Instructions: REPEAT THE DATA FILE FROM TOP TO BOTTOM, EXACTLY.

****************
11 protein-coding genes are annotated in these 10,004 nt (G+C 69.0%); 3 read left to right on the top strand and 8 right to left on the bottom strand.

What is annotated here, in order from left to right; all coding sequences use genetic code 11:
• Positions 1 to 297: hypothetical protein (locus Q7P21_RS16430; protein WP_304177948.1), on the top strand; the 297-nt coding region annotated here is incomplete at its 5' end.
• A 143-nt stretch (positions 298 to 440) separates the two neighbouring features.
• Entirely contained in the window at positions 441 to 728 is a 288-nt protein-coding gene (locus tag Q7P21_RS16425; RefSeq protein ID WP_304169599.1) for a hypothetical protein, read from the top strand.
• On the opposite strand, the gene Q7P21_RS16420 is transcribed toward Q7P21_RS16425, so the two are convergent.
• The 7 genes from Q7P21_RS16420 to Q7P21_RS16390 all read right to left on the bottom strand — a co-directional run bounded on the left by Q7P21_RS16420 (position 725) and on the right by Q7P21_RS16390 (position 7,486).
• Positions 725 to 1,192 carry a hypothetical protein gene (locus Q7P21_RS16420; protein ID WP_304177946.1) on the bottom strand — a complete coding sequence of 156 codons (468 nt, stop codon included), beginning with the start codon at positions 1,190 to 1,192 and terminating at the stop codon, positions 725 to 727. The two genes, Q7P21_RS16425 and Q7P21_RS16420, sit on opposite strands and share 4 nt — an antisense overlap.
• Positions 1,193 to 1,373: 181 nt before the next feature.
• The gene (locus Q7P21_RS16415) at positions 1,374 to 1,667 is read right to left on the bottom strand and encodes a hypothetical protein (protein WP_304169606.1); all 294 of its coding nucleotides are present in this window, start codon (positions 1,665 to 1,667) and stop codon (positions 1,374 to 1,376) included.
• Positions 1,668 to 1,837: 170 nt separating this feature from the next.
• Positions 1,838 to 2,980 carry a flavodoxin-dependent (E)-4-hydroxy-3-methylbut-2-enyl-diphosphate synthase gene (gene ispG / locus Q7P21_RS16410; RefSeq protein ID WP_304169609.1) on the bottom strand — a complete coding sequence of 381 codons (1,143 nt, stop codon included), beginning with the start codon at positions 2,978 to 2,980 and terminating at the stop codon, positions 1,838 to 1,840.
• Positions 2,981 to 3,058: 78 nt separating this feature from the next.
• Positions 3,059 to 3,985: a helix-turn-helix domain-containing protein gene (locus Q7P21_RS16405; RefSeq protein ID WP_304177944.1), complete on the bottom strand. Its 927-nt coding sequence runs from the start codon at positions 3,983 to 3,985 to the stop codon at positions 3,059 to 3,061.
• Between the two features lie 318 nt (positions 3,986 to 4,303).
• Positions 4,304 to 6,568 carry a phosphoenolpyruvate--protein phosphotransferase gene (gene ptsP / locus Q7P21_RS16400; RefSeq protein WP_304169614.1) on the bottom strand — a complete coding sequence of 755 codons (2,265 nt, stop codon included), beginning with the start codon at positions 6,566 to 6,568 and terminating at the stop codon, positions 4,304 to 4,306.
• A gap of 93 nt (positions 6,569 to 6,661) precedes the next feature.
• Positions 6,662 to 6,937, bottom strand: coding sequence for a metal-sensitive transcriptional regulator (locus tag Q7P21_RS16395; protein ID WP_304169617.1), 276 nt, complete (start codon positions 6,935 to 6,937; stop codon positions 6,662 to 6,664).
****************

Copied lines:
11 protein-coding genes are annotated in these 10,004 nt (G+C 69.0%); 3 read left to right on the top strand and 8 right to left on the bottom strand.

What is annotated here, in order from left to right; all coding sequences use genetic code 11:
• Positions 1 to 297: hypothetical protein (locus Q7P21_RS16430; protein WP_304177948.1), on the top strand; the 297-nt coding region annotated here is incomplete at its 5' end.
• A 143-nt stretch (positions 298 to 440) separates the two neighbouring features.
• Entirely contained in the window at positions 441 to 728 is a 288-nt protein-coding gene (locus tag Q7P21_RS16425; RefSeq protein ID WP_304169599.1) for a hypothetical protein, read from the top strand.
• On the opposite strand, the gene Q7P21_RS16420 is transcribed toward Q7P21_RS16425, so the two are convergent.
• The 7 genes from Q7P21_RS16420 to Q7P21_RS16390 all read right to left on the bottom strand — a co-directional run bounded on the left by Q7P21_RS16420 (position 725) and on the right by Q7P21_RS16390 (position 7,486).
• Positions 725 to 1,192 carry a hypothetical protein gene (locus Q7P21_RS16420; protein ID WP_304177946.1) on the bottom strand — a complete coding sequence of 156 codons (468 nt, stop codon included), beginning with the start codon at positions 1,190 to 1,192 and terminating at the stop codon, positions 725 to 727. The two genes, Q7P21_RS16425 and Q7P21_RS16420, sit on opposite strands and share 4 nt — an antisense overlap.
• Positions 1,193 to 1,373: 181 nt before the next feature.
• The gene (locus Q7P21_RS16415) at positions 1,374 to 1,667 is read right to left on the bottom strand and encodes a hypothetical protein (protein WP_304169606.1); all 294 of its coding nucleotides are present in this window, start codon (positions 1,665 to 1,667) and stop codon (positions 1,374 to 1,376) included.
• Positions 1,668 to 1,837: 170 nt separating this feature from the next.
• Positions 1,838 to 2,980 carry a flavodoxin-dependent (E)-4-hydroxy-3-methylbut-2-enyl-diphosphate synthase gene (gene ispG / locus Q7P21_RS16410; RefSeq protein ID WP_304169609.1) on the bottom strand — a complete coding sequence of 381 codons (1,143 nt, stop codon included), beginning with the start codon at positions 2,978 to 2,980 and terminating at the stop codon, positions 1,838 to 1,840.
• Positions 2,981 to 3,058: 78 nt separating this feature from the next.
• Positions 3,059 to 3,985: a helix-turn-helix domain-containing protein gene (locus Q7P21_RS16405; RefSeq protein ID WP_304177944.1), complete on the bottom strand. Its 927-nt coding sequence runs from the start codon at positions 3,983 to 3,985 to the stop codon at positions 3,059 to 3,061.
• Between the two features lie 318 nt (positions 3,986 to 4,303).
• Positions 4,304 to 6,568 carry a phosphoenolpyruvate--protein phosphotransferase gene (gene ptsP / locus Q7P21_RS16400; RefSeq protein WP_304169614.1) on the bottom strand — a complete coding sequence of 755 codons (2,265 nt, stop codon included), beginning with the start codon at positions 6,566 to 6,568 and terminating at the stop codon, positions 4,304 to 4,306.
• A gap of 93 nt (positions 6,569 to 6,661) precedes the next feature.
• Positions 6,662 to 6,937, bottom strand: coding sequence for a metal-sensitive transcriptional regulator (locus tag Q7P21_RS16395; protein ID WP_304169617.1), 276 nt, complete (start codon positions 6,935 to 6,937; stop codon positions 6,662 to 6,664).